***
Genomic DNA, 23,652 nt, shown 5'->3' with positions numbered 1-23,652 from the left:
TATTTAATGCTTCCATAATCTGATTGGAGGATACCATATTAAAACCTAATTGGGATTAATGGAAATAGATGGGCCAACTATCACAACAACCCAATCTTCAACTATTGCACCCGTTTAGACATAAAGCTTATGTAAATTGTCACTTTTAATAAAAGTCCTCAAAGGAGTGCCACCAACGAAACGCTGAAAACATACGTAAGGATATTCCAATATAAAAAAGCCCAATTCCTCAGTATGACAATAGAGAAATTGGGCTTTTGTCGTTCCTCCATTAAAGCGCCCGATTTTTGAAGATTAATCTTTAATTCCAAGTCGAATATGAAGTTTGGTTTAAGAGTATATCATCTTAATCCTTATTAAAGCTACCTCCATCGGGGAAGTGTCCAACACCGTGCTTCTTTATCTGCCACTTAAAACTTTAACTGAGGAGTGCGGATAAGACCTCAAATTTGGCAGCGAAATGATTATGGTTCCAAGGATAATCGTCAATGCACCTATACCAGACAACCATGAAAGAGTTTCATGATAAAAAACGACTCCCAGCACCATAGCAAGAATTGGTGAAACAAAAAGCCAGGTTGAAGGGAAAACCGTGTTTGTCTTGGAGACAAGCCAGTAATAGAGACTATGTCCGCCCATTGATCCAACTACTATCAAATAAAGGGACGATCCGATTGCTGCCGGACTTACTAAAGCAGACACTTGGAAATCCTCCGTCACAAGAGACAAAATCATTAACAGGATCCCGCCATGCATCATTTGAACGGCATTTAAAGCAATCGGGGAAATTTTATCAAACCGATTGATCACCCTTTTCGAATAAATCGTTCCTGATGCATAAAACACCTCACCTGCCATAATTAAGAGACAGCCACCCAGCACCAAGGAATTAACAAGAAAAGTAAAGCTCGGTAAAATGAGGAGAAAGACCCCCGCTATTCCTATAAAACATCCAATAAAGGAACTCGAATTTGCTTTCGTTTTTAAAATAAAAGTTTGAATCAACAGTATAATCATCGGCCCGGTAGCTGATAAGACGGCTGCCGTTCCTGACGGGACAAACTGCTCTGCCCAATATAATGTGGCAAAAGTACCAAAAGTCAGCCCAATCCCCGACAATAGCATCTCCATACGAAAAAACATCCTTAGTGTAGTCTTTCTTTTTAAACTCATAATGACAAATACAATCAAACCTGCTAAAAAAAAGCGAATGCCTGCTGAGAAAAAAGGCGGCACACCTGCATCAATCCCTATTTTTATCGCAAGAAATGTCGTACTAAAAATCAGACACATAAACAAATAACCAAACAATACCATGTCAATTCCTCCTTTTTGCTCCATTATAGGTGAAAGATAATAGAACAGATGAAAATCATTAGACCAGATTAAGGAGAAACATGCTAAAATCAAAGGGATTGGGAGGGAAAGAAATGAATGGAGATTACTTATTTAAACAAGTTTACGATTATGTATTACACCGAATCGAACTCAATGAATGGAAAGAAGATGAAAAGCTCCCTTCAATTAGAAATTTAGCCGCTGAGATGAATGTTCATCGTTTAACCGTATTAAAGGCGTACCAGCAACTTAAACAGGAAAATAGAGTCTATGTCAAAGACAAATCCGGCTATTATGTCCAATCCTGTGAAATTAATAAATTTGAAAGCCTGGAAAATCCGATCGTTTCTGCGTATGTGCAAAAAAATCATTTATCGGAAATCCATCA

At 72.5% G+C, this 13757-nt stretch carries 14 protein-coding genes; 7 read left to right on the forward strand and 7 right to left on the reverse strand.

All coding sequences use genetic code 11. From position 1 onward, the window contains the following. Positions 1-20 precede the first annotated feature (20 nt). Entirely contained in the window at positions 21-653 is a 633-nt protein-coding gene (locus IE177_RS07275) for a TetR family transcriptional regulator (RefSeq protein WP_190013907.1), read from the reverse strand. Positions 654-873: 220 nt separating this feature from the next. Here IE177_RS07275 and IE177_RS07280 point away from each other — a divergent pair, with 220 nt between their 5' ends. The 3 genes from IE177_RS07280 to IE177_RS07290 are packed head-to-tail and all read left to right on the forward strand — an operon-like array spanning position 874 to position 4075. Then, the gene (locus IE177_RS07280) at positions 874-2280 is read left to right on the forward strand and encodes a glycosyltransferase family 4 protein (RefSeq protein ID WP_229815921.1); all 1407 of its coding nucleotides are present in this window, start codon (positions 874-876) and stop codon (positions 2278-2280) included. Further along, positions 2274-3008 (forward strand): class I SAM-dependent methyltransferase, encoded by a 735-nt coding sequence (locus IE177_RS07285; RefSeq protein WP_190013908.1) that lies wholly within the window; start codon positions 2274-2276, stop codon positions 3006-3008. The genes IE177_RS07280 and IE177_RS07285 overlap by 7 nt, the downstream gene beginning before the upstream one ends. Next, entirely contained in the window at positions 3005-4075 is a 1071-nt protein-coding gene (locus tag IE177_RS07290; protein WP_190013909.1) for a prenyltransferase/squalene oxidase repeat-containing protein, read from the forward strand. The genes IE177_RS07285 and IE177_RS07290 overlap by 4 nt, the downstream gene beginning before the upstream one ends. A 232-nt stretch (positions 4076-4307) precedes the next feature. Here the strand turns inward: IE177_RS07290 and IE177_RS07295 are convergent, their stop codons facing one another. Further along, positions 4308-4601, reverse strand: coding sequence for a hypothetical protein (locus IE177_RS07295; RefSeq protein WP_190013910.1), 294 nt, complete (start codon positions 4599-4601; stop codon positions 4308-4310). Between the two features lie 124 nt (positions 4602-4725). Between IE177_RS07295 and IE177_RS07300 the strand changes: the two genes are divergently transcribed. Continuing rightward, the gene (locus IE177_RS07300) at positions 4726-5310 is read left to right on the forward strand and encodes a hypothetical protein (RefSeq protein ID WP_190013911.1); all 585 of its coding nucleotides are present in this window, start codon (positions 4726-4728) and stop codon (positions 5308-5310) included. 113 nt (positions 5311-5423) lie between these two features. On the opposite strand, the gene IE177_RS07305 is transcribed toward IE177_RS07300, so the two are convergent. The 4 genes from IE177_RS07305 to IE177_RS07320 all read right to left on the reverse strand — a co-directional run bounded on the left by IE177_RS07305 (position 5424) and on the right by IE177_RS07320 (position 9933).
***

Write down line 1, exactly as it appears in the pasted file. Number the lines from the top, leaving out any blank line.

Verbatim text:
Genomic DNA, 23,652 nt, shown 5'->3' with positions numbered 1-23,652 from the left: